Opinion: What Verona Must Stand For

By on November 6, 2017

Standing UpAt the start of the 2017-2018 school year, the Verona public school district unveiled a poster that was created by students to spell out what we stand for in Verona. Maybe you saw it when we wrote about this year’s convocation. Maybe you’ve seen it in school hallways and gyms. Maybe you’ve seen it in businesses around town.

What Verona stands for, the creators say, is respect. R-E-S-P-E-C-T.

The message was the outgrowth of some very hard work done by school officials, Board of Education members, and community members on two committees: Code of Conduct & Respect and Mental Health & Suicide Prevention. These committees were created in the wake of the suicide of my younger son, but they were built on a philosophy of respect that has long been part of Verona’s student handbooks. The poster’s message expressly called on the community to reject rumors as part of building a culture of respect and take responsibility for what happens. Not only to prevent further suicides, but to ensure that conditions in Verona schools are conducive to learning and to helping our students be the best that they can be in all their activities.

Respect has been in short supply in some corners of Verona in the last three weeks as the district investigated a situation involving the Verona High School football team. Instead of respecting the complex, confidential process that needed to be conducted, a legally mandated process designed to respect the rights of both coaches and players, rumors were spread and blame was assigned, often to the very students whose mental and physical safety we are supposed to be protecting. Players and parents were called weak–and worse.

This must not be what Verona stands for, especially now that the district’s investigation has found clear problems in the coaching of a large group of our athletes. It is time for Verona to reclaim, and carry forward, the commitment to respect that we made when the school year began.

How can you make a commitment to respect? First, by telling your family that you respect the football players that spoke up for the investigation, and the investigative process. Then, make these points to your friends. I will not ask you to expose yourself to assault on social media by posting there; this is a conversation best handled in person anyway. Ask your friends to share the same message of respect to those in their circle–and beyond. If you want to make a more public commitment, consider taking the Verona Municipal Alliance Committee’s SAFE Homes pledge this month. It specifically asks residents to forbid bullying.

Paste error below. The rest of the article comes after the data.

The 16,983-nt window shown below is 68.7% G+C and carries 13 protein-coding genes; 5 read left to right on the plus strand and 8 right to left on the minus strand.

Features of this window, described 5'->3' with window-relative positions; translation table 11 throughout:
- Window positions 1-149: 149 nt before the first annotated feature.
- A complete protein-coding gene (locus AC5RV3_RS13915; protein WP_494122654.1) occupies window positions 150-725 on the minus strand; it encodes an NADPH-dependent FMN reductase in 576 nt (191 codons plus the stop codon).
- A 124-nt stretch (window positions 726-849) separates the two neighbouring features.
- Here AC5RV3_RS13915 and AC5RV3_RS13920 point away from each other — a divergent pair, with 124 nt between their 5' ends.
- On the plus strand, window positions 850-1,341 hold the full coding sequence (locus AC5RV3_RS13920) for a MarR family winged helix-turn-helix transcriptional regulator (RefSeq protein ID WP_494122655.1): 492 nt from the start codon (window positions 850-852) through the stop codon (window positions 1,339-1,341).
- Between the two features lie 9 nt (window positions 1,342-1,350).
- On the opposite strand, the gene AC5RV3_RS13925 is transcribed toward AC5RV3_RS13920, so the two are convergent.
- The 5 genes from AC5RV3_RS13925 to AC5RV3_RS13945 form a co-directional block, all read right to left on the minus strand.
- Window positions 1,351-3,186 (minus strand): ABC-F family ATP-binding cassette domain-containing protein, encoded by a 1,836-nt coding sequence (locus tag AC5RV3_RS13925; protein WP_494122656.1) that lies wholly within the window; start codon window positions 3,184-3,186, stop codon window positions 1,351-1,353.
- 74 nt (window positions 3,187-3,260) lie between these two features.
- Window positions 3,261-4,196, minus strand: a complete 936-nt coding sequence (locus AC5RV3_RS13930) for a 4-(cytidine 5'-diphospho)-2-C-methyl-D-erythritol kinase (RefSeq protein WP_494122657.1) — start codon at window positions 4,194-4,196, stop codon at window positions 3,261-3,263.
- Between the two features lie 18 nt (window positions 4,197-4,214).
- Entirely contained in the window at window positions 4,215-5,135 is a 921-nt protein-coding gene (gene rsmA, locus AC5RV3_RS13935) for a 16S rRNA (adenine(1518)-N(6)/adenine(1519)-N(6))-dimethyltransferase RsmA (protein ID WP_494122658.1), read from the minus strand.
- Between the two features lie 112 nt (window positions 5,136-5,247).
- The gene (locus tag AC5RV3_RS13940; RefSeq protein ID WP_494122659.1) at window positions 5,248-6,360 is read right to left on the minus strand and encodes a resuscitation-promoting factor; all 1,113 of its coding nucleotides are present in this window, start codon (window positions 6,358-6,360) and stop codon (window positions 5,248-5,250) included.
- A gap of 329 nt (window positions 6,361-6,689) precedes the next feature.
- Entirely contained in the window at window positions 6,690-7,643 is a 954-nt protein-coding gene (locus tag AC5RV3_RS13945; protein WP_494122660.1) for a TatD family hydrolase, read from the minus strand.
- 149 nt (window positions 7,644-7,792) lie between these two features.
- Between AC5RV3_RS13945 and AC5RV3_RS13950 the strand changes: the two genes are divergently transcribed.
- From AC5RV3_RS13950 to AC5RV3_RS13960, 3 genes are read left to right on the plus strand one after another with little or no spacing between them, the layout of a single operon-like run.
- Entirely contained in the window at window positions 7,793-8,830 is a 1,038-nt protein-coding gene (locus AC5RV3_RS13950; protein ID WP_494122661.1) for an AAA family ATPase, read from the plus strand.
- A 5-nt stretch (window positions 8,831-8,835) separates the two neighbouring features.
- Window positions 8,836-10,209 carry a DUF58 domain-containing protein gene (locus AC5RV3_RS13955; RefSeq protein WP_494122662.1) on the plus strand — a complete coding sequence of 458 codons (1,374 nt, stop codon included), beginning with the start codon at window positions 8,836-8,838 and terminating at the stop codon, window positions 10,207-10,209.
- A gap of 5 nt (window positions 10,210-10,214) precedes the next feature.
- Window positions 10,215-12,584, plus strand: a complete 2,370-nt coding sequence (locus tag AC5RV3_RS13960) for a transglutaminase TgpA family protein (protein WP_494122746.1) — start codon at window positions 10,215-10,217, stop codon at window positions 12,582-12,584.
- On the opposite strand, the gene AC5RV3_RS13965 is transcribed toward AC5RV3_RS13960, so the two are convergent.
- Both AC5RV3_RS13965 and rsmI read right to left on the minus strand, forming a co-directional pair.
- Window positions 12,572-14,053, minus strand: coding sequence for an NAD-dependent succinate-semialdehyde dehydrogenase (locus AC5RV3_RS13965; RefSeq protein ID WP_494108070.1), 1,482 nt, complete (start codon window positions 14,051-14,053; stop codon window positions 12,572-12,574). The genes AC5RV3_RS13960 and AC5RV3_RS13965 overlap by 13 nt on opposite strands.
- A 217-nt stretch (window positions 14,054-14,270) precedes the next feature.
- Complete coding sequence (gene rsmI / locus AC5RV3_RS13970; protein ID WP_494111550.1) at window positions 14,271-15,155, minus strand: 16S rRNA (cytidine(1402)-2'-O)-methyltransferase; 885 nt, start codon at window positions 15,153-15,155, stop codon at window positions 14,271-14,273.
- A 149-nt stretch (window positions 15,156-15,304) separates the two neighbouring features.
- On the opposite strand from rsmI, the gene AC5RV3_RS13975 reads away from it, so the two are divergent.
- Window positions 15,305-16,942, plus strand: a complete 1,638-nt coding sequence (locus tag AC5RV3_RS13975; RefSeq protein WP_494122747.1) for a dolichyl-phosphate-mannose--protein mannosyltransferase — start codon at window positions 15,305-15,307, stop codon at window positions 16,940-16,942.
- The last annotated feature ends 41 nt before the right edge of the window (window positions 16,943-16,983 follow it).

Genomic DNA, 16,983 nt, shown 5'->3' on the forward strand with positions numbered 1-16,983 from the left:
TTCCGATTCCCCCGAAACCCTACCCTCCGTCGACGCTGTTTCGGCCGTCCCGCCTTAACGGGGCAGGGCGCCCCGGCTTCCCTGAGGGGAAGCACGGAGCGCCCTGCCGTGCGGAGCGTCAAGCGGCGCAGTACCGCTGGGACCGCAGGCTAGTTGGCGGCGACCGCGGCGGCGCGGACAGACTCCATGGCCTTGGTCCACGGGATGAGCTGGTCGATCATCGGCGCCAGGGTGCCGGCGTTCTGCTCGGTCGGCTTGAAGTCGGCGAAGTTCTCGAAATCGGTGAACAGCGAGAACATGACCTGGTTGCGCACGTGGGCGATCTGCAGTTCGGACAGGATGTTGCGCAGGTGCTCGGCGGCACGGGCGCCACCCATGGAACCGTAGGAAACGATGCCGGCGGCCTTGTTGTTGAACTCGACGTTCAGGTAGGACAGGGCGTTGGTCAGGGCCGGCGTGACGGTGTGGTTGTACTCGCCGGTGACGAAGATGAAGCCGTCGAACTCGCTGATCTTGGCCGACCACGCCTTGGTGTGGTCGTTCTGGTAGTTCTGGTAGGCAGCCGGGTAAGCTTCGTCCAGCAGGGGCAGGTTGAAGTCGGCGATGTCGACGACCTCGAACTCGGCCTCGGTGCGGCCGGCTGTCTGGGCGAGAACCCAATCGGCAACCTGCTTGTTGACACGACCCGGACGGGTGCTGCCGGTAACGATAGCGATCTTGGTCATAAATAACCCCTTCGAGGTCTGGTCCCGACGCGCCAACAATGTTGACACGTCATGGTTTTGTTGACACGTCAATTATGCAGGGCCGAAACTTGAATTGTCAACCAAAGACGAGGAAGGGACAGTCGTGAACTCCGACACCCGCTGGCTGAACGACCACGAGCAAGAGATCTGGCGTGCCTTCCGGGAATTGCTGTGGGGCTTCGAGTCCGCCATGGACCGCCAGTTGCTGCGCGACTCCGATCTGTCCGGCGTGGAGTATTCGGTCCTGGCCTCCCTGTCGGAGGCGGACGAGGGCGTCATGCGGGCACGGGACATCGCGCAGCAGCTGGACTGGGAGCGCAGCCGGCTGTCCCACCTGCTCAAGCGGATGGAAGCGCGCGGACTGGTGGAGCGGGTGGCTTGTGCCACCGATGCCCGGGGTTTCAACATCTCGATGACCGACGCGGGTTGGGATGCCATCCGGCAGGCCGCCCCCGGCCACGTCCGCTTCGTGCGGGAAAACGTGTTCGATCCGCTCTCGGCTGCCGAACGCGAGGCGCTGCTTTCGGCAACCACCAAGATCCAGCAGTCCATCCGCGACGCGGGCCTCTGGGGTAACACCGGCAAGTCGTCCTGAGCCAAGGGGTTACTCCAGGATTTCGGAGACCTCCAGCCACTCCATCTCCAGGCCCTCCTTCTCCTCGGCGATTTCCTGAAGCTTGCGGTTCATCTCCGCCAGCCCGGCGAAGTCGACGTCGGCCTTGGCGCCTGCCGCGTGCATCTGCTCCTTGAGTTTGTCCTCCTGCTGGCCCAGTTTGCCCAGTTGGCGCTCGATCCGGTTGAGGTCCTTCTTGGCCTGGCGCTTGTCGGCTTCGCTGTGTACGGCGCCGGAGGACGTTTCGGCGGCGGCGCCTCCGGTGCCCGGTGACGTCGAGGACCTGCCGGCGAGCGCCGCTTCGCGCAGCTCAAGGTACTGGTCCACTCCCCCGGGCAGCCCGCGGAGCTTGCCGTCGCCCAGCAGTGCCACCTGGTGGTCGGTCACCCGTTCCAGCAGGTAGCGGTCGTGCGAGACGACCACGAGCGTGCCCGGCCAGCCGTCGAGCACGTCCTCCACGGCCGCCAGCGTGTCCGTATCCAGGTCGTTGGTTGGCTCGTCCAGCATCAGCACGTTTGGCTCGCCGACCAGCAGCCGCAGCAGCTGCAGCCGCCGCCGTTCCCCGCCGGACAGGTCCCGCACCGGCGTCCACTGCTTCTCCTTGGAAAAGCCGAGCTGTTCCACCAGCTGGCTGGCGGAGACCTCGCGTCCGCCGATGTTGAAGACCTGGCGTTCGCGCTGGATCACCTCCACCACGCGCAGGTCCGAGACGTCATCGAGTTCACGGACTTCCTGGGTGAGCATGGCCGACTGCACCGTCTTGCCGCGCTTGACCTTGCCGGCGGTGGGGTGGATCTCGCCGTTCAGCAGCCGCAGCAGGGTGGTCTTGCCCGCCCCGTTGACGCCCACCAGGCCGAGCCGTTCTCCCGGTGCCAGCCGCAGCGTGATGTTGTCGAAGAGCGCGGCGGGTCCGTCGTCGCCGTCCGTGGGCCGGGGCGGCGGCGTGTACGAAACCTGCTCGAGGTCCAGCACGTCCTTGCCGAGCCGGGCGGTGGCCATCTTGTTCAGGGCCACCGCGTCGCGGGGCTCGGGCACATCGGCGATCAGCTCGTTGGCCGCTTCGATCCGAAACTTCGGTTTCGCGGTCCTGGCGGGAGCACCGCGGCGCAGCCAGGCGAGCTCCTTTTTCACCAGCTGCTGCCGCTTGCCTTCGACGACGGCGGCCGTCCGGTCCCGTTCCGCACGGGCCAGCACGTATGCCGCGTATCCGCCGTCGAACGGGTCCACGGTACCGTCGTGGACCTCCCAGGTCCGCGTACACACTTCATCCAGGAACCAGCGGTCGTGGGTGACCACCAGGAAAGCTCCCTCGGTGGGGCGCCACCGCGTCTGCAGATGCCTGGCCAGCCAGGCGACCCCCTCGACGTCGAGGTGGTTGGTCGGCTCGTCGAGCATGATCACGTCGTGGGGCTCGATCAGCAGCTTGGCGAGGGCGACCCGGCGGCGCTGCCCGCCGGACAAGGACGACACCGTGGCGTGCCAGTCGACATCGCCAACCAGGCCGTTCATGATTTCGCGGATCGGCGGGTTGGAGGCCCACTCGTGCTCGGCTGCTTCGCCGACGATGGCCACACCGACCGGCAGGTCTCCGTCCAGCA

In 1970, the band Crosby, Stills and Nash released “Teach Your Children”. It called on parents to teach their children–and children to teach their parents–to be better people. If we stay silent as the Board of Education, the superintendent and school administrators are attacked for doing the job that they have been elected and hired to do, if we stay silent as students are mistreated, we are not teaching Verona and we are not standing for respect.

The student-designed posted of what we stand for in Verona.

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Copyright 2017 MyVeronaNJ

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5 Comments

  1. Laura Fortgang

    November 6, 2017 at 12:10 pm

    Thank you for addressing this issue. Many vocal residents have publicly condemned the students and families who spoke up about what they saw and what they experienced. They feel the sensitivities (not their words, but mine) of some has ruined ‘the fun’ for everybody else. The vicious rumors and condemnation of the board, administration and others is misplaced. When there is NO ABILITY for the investigators and decision makers to speak openly about allegations due to confidentiality and legalities it is especially unfair to judge with such harshness. (And why won’t the coach waive confidentiality? Have people not asked themselves that as he alone controls the narrative?)